At the moment, one part of our national, overdue, and generally underdone gun debate is about the AR-15, and specifically, why anybody would need one.
I read this article, "Why I Need An AR-15"
, and found it interesting, and started thinking about it.
I'd like to summarize the points in that article that I find relevant, and add a couple thoughts of my own. First, just to clarify, in the headline, he intended "Need" to be in hyperbole-quotes -- he doesn't actually NEED one, but just likes having one. The headline wasn't printed with it, though. So pretend they're there. He's not actually the kind of crazy person that actually thinks that way.
Section 1. What is an AR-15, anyway
An AR-15 isn't so much a gun as it is a gun system
. If you've ever watched "The Man From U.N.C.L.E.", you may remember that Napoleon Solo and Illya Kuryakin had these guns that were basically pistols that they could carry in shoulder holsters, not too bulky, and concealable under a jacket. Except, if they needed to, they could attach a silencer. Or they could load in tranquilizer darts. Or they could screw in a stock, a long barrel, and a sight, and use it as a sniper rifle. Or they could attach an extended magazine and a medium-length barrel, and switch some things, and use it as an assault rifle.
The AR-15 isn't that
versatile, but it's not that far off. They're made by a lot of different companies, and they are a very well-established design, and they're very reliable, very customizable, and not that expensive. They're made in every caliber down to the smallest. You can use an AR-15 for everything from hunting elk to squirrels, depending on what kind of parts you put on it.
The one thing it CAN'T do is fire full-auto. In theory, it COULD, but it's illegal to make one that does, and they've fixed the problem with it that made it able for people to modify it that way.
It is semiautomatic, which means that it fires one bullet every time you pull the trigger, like a pistol does. Pistols are either semiautomatic, or they are revolvers; in either case, pistols are one-trigger-pull, one-shot, and so are semiautomatic rifles.
Most rifles are semiautomatic. There's basically no reason to build them any other way. Bolt-action rifles do still exist, but only for very specialized purposes, like the most long-range military sniper rifles.
See, the way it works -- you have a cartridge. The cartridge is a little tube with gunpowder and primer in it, and, in front of it, a bullet jammed in. The hammer of the gun strikes a part of the bullet which has a pocket with a little bit of a chemical that goes off if you hit it hard enough, and that chemical lights off the gunpowder, and the gunpowder explodes and the bullet pops off the front like the world's most dangerous champagne cork.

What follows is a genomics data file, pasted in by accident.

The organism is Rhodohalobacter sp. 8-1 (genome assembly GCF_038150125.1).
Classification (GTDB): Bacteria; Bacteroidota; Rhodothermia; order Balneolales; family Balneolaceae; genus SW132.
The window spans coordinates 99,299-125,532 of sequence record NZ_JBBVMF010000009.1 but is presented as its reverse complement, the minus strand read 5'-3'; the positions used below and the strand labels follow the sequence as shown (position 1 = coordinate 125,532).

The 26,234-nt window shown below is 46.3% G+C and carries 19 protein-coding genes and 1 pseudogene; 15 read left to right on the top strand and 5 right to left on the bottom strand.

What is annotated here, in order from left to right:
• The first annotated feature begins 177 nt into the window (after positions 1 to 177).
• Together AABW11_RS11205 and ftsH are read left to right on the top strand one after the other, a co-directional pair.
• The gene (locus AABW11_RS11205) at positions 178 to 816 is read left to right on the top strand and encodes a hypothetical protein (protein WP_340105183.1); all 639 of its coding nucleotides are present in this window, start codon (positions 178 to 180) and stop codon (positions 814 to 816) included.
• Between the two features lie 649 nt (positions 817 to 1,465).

After that, you need to do two things. You need to shove the old casing out of the chamber where that happened, and put a new cartridge in. You could design it so you open up a little door, and pull the cartridge out, and put a new one in, and close the door. But that is a lot of work, and you'd burn your fingers on the very, very hot cartridge that just had an explosion in it.
Or, you could make a sort of lever attached to a little bit of machinery that shoves the old one out, and puts a new one in. And that would be a lot easier. And that's a bolt-action rife, and it's way, way better.
But, as Newton said, for every action, there's an equal and opposite reaction, which means that, when the bullet goes forward, the cartridge goes backward, so why not make the cartridge going backward push the lever itself, instead of YOU having to do it? And that's a semiautomatic rifle, and it's even less work.
And it turns out, it's not that much harder to build them that way, and so there really isn't much reason to build them any other way. There are a couple very specialized guns that don't use that, but not many. I think that in the biathlon, they use bolt-action rifles, because they want to save every single ounce of weight so they can ski faster, but I can't think of many other examples.
So the AR-15 is a highly customizable, highly configurable, very reliable, not toot expensive, semiautomatic rifle. And that's why people like it.
Section 2. Why is there a negative reaction to the AR-15 in particular, even more than most other weapons? Also, where I put asuggestion that has been mooted to ameliorate the murder problem.
So what do people who don't like about it dislike about it? Well, the biggest problem about it can be configured for almost any job -- and one of those configurations is very good at killing lots and lots of people in a mass murder.
And that is one reason that so many mass shootings are done with AR-15s. But the other reason why so many are done with AR-15s has to do with why so many more car crash deaths happen with passenger cars than with commercial vehicles -- because there are more of them than anything else.
Is the solution to get rid of the AR-15? Well, that's ONE solution. But there's a simpler solution that would do almost as well.
Get rid of the bits that you use to put the AR-15 into the mass-murder configuration. The other configurations aren't much of a problem. If people could use the AR-15 for all those other things it's good at, which is all of them, but NOT mass-murder, would that be good enough for most of us?
So, what is the most important component that turns the AR-15 from a good hunting-with, playing-with, and maybe even protecting yourself from home intruders which isn't actually a thing but at least people can sort of imagine that it would be a thing kind of rifle into a killing lots of people all at once rifle?
If you've got five rounds in your AR-15, you can shoot a deer, even shoot a deer a couple times to make sure it dies quickly and humanely. Maybe you can make an argument for ten rounds.
But you can't shoot an entire room full of people. To kill fifty people, the Orlando shooter shot something like two hundred rounds. If he'd only had five round magazine, that would be forty clips, and he'd be stopping shooting often enough that there would be a chance that people could tackle him. Or at least, have a chance to take cover and hide. Even ten-round magazines.
But you can easily get thirty-round magazines. Someone even makes a one-hundred round magazine. It looks really weird -- it's like, a double drum magazine. And, while there are legitimate reasons to own an AR-15, there is NOT a reason to own a hundred-round magazine except committing mass murder.